Monday, November 30, 2009

Cádiz Escapades

So this weekend, I changed familes from Madrid to Cádiz. There were fiscal problems with my exchange family in Madrid, and moving was the best option.

So here are the changes in Cádiz, Europe oldest currently inhabited city:

The Religous Influence: The churches here are absolutely gorgeous, filled with icons and relics and all the jazz. There are altars in the streets with images of Jesus, and whenever people pass them, they bless themselves. There are streets named after disciples and even Jesus doorknobs.

The Architecture: Because the city is so old, it's not designed for car traffic (but the people still try. Oh yes they stubbornly do) The streets are really thin and the sun can't reach them due to the buildings on each side. There's a streeted named 'Ancha' (wide street) because it's really wide: aka, a width that can support two lane traffic. Wow, uhm, really...ancha.

The Climate: It's a lot warmer, and I'm as close to the beach as I was in the United States. But this beach is actually nice to look at. Better put, it's gorgeous. But I'm reminded even more to wear warm clothing. I'm not allowed to leave the house without pants, a scarf, and a wool coat.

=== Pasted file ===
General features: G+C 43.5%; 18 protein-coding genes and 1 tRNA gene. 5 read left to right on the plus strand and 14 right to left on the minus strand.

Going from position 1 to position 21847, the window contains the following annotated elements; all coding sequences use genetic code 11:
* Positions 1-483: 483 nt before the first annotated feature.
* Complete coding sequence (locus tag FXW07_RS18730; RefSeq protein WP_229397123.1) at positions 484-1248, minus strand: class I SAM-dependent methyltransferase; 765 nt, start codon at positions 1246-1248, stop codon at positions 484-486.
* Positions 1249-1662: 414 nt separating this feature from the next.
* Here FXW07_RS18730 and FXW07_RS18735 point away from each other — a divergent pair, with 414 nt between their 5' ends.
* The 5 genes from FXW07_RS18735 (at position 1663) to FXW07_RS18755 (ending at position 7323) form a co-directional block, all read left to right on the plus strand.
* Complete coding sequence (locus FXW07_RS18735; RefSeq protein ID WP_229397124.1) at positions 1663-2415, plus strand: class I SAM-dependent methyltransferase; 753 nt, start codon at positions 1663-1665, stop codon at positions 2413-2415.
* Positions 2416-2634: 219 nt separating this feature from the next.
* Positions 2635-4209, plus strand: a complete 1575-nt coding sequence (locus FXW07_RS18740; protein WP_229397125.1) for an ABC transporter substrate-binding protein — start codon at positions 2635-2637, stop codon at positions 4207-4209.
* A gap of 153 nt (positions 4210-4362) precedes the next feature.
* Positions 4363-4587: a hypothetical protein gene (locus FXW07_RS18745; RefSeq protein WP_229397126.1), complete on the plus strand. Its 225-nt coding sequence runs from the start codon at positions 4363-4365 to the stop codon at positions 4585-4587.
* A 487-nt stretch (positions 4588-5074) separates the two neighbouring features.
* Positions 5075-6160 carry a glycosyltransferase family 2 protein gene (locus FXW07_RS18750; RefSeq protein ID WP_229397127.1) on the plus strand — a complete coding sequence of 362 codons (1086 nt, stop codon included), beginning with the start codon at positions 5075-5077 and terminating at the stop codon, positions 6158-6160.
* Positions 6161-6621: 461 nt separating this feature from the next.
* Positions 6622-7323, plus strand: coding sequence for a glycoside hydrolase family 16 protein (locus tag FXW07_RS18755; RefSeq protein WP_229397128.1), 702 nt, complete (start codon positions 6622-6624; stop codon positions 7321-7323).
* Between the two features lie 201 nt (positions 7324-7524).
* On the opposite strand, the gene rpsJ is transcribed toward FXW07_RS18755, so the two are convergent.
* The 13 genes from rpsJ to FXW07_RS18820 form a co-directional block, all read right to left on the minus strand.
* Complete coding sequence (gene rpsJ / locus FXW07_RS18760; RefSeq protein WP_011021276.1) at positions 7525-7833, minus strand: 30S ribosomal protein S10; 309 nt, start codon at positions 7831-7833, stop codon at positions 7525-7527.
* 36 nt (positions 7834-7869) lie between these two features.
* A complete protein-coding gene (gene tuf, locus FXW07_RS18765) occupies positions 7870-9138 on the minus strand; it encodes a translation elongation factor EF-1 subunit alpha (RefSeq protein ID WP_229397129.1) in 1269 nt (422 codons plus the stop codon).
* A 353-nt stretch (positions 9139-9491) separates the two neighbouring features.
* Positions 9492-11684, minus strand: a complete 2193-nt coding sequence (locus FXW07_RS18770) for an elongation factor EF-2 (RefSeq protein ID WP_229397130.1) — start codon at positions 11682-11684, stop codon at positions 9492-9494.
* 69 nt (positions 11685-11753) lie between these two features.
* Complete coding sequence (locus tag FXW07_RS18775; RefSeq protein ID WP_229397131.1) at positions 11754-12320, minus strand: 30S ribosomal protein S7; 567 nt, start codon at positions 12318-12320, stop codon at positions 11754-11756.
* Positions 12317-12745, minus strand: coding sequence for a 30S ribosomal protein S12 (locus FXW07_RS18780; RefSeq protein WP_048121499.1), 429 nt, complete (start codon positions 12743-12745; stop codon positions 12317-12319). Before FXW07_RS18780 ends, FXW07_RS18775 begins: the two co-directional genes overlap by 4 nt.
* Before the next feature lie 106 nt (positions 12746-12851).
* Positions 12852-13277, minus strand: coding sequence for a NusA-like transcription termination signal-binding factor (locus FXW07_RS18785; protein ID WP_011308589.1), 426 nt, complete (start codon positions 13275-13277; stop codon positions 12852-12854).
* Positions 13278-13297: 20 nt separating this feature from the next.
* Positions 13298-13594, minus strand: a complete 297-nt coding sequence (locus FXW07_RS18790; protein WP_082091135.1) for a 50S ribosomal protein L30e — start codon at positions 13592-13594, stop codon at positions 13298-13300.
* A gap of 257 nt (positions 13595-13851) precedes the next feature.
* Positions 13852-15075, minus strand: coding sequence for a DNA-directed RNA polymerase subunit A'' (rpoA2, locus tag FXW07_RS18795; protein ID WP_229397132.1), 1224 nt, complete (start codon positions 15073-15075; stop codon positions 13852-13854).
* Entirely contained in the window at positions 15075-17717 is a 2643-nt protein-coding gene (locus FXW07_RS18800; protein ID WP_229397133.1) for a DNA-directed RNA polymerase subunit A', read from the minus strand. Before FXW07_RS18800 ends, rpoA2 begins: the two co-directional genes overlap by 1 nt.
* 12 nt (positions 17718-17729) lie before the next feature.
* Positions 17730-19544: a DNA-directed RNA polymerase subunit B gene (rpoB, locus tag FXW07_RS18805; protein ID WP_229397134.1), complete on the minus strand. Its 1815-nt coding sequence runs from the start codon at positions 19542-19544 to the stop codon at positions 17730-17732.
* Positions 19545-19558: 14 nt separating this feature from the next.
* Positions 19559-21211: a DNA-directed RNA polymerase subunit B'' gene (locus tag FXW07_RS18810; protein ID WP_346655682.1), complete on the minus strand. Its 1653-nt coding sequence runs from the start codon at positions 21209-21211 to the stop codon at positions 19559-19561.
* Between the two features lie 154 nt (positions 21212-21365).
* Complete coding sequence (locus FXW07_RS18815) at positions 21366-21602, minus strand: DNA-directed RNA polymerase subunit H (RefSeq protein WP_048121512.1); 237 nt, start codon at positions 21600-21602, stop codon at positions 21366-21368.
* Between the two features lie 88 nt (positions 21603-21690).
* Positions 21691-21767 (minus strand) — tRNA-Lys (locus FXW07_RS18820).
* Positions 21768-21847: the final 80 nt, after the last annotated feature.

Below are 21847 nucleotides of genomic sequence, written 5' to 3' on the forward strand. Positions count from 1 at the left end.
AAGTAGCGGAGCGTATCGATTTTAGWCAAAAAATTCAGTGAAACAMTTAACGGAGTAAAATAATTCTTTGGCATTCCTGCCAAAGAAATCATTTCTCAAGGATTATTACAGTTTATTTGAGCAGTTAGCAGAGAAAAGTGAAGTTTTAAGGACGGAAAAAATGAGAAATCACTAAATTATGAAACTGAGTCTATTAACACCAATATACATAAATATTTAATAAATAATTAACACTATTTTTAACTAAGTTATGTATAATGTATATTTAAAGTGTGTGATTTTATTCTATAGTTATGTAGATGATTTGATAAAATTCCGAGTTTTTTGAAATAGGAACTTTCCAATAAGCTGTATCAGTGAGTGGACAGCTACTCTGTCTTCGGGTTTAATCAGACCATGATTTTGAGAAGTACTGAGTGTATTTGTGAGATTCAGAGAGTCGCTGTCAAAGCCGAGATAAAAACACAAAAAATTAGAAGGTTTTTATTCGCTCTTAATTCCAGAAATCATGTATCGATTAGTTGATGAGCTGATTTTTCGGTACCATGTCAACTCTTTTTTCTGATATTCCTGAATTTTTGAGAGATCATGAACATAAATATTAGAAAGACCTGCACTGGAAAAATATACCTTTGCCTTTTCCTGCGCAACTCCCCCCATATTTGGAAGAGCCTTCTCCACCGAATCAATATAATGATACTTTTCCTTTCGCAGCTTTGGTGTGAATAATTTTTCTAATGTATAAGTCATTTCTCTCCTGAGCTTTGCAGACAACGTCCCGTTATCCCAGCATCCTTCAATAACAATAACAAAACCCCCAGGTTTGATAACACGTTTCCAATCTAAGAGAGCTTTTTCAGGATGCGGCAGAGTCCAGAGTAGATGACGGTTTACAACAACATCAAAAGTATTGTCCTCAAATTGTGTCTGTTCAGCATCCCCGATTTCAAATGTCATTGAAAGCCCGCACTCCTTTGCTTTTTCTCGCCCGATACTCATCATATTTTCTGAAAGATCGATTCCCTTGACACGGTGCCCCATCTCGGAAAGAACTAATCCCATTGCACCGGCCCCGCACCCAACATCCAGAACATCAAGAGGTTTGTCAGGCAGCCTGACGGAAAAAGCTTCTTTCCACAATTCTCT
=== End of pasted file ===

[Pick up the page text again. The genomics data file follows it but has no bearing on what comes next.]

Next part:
The Accent: Another language is hard enough, but in an area where people don't say the S's at the ends of their words...
-¿Cuánto gato hay, cree tú?
-Pue, hay sei, má o meno.

The Family: I'm living with an old woman (the acts likes she's 25) and a French exchange student. She cooks fantastically. I should also mention the eight or so neighbors that pass through our apartment every day for meals, chatting, watching the news...they're bassically family too.

And no, I'm not changing the name of my blog, despite the change of my residency.

Thursday, November 19, 2009


So today was easily one of my most stressful days in school.

Before I continue, it's important to note that an exchange program in general is extremely stressful, so small things become exagerated. I'm fully interspective of this phenomenon, but I still get stressed regardless.

As I was saying...

Today in school, Carmen, one of my English teachers, didn't come. No subsitutes here, so normally for that class, the 5th period of the day, we would have gone outside and relaxed.